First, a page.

• As for the Kyoto treaty, the ABM treaty and our supposed "subservience" to the international coomunity, it should be remembered that those were all made in the days when, rather than being subservient, we led the international community and (remember this?) they followed. So, I don't think Republicans ought to be bragging about "going it alone" when, these days, that's about the only way we can go.

  • Bush tax cuts... will starve the government of revenue for years to come. Krauthammer's right here. Why doesn't he see that, with Bush's "bold" foreign adventures, starving the government is a bad thing? Democrats are completely correct in asking why we have to cut funds that help struggling Americans in order to pay for Bush's war and his tax cut for the richest of Americans. We can't afford to fully fund any of the things Bush once praised -- No Child Left Behind, Americorps, getting new funds to first responders to terror -- but, despite their unwillingness to talk about costs of the war prior to its beginning, we are now expected to just shut up and toss money at Iraq. But, considering that only 22 percent of Americans believe Bush has a plan for rebuilding Iraq, only 26 percent think we should give Bush the money he's asking for and only 43 percent think that the war has been worth the cost of human lives and money, Democrats would be remiss if they didn't ask where the money was going.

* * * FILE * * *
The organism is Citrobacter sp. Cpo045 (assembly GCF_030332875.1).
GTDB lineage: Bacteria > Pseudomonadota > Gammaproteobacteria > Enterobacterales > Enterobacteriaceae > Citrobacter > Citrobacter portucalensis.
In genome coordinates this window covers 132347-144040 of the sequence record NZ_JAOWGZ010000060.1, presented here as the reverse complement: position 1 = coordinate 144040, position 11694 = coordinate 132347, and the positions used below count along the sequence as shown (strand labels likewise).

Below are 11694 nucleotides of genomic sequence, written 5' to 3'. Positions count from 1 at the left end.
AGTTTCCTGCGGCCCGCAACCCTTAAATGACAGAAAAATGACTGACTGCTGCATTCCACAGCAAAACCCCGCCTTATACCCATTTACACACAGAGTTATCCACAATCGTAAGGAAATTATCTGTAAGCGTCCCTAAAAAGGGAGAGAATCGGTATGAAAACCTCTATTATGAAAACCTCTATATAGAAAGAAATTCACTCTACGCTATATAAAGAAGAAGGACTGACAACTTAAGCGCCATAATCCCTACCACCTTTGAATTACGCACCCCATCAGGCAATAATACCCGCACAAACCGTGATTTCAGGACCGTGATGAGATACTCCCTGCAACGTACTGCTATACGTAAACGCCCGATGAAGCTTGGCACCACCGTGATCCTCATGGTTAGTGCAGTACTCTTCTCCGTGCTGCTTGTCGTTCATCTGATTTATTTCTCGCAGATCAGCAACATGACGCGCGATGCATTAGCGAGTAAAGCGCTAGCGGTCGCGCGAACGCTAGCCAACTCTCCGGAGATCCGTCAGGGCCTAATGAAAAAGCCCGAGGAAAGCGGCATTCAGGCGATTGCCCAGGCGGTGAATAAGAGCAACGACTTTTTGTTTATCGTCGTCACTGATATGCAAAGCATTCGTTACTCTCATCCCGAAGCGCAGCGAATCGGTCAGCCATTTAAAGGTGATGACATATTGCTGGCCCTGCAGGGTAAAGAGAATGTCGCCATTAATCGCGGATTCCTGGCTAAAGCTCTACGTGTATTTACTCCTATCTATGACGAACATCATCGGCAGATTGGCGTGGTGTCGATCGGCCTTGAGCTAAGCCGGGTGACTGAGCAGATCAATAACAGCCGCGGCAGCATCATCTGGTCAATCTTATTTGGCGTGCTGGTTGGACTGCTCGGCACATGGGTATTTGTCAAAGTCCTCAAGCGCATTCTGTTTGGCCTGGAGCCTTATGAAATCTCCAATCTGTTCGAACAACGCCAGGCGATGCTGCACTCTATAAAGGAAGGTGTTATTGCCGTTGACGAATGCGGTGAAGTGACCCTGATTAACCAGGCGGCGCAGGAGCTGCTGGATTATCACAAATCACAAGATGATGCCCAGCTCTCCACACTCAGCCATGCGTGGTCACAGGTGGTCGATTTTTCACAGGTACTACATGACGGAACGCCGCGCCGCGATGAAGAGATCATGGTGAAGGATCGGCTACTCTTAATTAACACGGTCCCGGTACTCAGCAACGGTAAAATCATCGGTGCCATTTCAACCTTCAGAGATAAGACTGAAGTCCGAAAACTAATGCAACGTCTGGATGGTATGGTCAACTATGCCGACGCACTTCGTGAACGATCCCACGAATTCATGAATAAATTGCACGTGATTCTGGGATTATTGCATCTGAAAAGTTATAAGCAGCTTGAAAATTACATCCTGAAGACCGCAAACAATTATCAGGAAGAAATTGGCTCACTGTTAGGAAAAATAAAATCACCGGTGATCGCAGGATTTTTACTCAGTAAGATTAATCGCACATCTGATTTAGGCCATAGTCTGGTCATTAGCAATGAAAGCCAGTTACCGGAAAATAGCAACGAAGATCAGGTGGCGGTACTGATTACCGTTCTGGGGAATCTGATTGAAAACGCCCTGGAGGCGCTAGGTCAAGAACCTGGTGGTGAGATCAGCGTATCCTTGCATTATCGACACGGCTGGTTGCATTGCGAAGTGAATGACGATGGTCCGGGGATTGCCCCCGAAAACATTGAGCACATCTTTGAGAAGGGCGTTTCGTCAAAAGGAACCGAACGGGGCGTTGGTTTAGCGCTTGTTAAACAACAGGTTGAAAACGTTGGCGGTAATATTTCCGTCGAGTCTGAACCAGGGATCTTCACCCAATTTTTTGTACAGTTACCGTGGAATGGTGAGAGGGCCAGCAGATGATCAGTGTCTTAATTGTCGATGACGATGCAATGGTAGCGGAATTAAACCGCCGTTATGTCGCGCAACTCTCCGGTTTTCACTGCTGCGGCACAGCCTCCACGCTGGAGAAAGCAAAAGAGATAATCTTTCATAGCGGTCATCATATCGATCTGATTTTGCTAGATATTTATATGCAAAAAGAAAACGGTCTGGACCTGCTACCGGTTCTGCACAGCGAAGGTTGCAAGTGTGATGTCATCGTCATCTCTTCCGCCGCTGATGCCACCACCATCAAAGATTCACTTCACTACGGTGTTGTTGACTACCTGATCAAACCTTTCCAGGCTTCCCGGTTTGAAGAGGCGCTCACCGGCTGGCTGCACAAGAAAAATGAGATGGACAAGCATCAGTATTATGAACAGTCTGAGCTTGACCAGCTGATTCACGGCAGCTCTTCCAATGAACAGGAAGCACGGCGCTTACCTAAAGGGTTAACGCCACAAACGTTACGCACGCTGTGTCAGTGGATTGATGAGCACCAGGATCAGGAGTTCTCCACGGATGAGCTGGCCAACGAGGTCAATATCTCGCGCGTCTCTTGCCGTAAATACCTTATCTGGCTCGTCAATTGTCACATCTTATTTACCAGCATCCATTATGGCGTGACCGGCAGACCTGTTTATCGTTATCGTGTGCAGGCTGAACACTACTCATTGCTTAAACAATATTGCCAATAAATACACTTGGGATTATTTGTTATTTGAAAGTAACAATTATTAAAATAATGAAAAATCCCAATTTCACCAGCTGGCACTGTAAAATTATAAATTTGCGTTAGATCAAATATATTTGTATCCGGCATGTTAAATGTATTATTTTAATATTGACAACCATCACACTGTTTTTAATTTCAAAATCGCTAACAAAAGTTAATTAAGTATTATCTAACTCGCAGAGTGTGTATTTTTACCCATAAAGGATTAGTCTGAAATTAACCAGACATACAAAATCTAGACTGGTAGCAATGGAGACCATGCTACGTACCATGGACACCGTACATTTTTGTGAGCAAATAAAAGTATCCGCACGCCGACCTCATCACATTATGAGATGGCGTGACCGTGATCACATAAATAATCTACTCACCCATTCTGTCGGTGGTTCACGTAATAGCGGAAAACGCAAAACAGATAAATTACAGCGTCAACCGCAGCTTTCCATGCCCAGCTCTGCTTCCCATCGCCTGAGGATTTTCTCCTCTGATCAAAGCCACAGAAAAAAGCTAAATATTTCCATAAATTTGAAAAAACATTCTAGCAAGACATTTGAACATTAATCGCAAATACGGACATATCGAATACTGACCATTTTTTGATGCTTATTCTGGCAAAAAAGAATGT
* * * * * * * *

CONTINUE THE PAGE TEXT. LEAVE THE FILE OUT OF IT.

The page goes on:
• Add to all that the fact that millions of Americans are now out of work, our budget deficit is spiraling out of control and our soldiers are dying on a daily basis, and I think it's obvious that Krauthammer's full of shit. The issue isn't whether or not Bush will get his money. Democrats know we have to finish the job over there or create a new center for terror. The issue isn't whether or not people hate Bush. The issue is this: People who love their country don't want to want to see it led into grief by incompetents. So, like giving a child his allowance, Democrats will make sure Bush gets the money for Iraq, but they just want to make sure it isn't contributing to his further delinquency.

    Update: The Poor Man says we should read Jonathon Chait's article in The New Republic. I've pretty much given up on that magazine, but any article in which the author basically says, "Yeah, I hate George W. Bush" and then explains exactly why ought to be read.

    And: Jeanne at Body and Soul wants to know how we could be expected to trust Bush with $87 billion. She, it seems, wouldn't trust him much less.